What are Distributed States and When are they Important? New Strategies to Improve EBPR Performance

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Courtesy of Water Environment Federation (WEF)

ABSTRACT
Computer simulation of activated sludge processes is a critical tool for design, operation, and troubleshooting, but simulating enhanced biological phosphorus removal (EBPR) systems has proven to be particularly challenging. This may be due in part to uncertainties in biokinetic models, but new research suggests it may also be due to deficiencies in conventional “lumped state” approaches to simulation, which model bulk concentrations of the polyphosphate accumulating organisms (PAOs) responsible for EBPR, as well as their microbial storage product (polyphosphate, glycogen, and polyhydroxyalkanoates) contents. A recently developed, alternative method for modeling biological treatment systems is the “distributed state” approach, which models individual bacteria as they move through a biological reactor system, rather than bulk concentrations. This approach predicts that PAO states (their microbial storage product contents) tend to diverge when reactors are completely mixed, and this can produce very different outcomes than those predicted by the conventional lumped approach. A MATLABbased distributed state program (DisSimulator 2.0) was applied to an A2O system and it was determined that distributed states tend to become more important with (1) shorter internal recycle ratios and (2) longer reactor hydraulic residence times. Consequently errors resulting from relying on lumped simulations are greatest in these conditions. This work illustrates that there appear to be interesting process phenomena related to changing state distributions that apparently cannot be accounted for by lumped simulations. These insights suggest that the continued advancement of the distributed simulator approach has the potential to improve design and operation of biological nutrient removal systems.

INTRODUCTION
Computer simulation of activated sludge processes is a critical tool for design, operation, and troubleshooting, but simulating enhanced biological phosphorus removal (EBPR) systems has proven to be particularly challenging. This may be due in part to uncertainties in biokinetic models, but new research suggests it may also be due to deficiencies in conventional approaches to simulation, which infer unrealistic hydraulic characteristics. EBPR systems cycle bacteria through anaerobic and aerobic phases, and this selects for polyphosphate accumulating organisms (PAOs) containing several microbial storage products (polyphosphate, glycogen, and polyhydroxyalkanoates). It is critical that PAOs are maintained in each phase for sufficient time for the following processes to occur:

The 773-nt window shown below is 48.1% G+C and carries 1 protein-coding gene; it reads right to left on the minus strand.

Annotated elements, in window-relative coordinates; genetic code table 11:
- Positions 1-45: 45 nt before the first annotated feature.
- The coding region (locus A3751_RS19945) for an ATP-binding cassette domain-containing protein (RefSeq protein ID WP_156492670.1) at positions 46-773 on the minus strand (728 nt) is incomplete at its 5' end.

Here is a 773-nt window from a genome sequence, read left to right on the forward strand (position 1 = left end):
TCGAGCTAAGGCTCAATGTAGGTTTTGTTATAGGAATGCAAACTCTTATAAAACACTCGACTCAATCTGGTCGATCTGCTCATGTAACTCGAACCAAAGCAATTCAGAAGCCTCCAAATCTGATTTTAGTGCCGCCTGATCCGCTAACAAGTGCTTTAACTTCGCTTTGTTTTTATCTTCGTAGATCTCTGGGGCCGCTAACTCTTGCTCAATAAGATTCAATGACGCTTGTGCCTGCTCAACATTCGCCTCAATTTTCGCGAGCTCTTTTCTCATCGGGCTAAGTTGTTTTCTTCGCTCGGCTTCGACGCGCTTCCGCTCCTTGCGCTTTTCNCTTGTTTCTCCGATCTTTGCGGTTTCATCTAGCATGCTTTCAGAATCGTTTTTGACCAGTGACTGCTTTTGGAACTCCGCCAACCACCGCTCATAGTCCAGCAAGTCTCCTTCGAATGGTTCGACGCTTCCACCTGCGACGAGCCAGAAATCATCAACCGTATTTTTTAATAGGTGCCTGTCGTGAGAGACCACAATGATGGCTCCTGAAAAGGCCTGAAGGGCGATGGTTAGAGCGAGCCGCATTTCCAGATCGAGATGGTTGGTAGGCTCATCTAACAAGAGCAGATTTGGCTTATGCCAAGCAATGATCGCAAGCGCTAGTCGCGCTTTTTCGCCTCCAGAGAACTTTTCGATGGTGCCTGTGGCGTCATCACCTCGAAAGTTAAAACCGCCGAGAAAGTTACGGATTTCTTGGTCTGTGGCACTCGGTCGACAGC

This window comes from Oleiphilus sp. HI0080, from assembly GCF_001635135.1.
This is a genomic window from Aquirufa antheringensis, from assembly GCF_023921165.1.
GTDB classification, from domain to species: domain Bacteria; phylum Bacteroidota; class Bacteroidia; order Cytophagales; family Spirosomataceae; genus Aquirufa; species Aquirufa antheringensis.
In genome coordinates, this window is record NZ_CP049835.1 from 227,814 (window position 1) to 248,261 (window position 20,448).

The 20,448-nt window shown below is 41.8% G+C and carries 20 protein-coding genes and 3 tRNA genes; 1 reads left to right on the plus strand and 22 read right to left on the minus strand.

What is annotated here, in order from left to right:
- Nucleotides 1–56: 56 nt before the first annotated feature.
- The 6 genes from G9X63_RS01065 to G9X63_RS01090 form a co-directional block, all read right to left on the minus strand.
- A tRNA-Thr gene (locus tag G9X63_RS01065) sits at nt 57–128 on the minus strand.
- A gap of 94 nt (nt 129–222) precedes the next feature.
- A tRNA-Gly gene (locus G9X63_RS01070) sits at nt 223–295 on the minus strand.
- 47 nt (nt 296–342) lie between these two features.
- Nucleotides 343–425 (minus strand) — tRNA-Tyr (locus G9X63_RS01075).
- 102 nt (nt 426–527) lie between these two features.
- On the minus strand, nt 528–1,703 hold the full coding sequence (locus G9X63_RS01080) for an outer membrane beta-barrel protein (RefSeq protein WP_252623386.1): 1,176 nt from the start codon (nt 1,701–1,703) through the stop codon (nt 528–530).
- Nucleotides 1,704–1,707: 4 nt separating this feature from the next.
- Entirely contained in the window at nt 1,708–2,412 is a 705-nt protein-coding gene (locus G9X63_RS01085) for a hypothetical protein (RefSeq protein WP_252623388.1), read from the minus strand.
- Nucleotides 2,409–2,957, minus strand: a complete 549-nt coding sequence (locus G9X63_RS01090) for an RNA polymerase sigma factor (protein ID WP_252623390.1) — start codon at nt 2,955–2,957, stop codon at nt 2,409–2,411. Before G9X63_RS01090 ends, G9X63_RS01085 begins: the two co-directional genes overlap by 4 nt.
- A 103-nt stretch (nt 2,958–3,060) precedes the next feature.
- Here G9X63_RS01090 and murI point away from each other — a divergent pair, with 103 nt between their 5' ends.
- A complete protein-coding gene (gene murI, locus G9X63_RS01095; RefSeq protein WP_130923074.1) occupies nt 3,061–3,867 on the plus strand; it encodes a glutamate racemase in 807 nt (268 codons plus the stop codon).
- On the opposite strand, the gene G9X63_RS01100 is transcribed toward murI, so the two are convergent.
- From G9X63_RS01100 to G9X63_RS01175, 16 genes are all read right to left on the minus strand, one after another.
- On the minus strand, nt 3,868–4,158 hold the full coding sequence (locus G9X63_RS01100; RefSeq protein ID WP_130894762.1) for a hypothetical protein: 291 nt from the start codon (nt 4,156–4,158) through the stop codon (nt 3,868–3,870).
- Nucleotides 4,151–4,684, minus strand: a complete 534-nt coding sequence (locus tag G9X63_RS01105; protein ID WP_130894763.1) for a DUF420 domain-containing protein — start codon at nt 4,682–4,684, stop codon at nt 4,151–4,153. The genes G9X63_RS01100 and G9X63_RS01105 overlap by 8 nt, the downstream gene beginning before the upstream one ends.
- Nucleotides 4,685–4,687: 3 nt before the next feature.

Anaerobic phase:

  • Volatile fatty acids (particularly acetic acid) are taken up and stored as PHAs (particularly poly-3-hydroxybutyrate, or PHB).
  • ATP for acetate uptake and PHB synthesis is supplied by degradation of intracellularly stored polyphosphate, leading to soluble P release from the cell.
  • Reducing equivalents for PHB synthesis are produced by degradation of stored glycogen and/or TCA cycle operation.

Aerobic phase:

  • Stored PHAs are oxidized, producing energy and carbon substrates for metabolic reactions, including glycogen synthesis in some metabolic models.
  • Soluble P is taken up by EBPR organisms and stored intracellularly as polyphosphate.
  • Growth on stored PHAs occurs.

The conventional, “lumped” approach to simulating activated sludge systems assumes bulk biomass and microbial storage product concentrations as inputs to biokinetic models to calculate process rates (Gujer, 2002). This approach is used in the many currently available commercial software packages for wastewater treatment modeling.

However, completely mixed hydraulics lead to variable residence times in anaerobic and aerobic reactors, and under these conditions individuals within a PAO population are predicted to develop a distribution of microbial storage product contents (or “states”) (Schuler, 2005). These individuals exhibit a range of process rates that, when summed, can yield very different results than those obtained when assuming bulk values. Ignoring state distributions tends to result in overestimates of EBPR performance, and so could lead to undersized EBPR systems. It is therefore of interest for researchers and practioners to know under which conditions distributed states are most likely to be important.

The objectives of this work were to determine factors contributing to distributed state formation, the degree which these affect process performance, and to draw lessons for improved EBPR design. Two process characteristics were evaluated: hydraulic residence time (HRT), and internal recycle ratio. These were hypothesized to affect distributed predictions because they affect reactor hydraulic characteristics. This is the first presentation of distributed state analyses
to systems with internal recycle or nitrification/denitrification.

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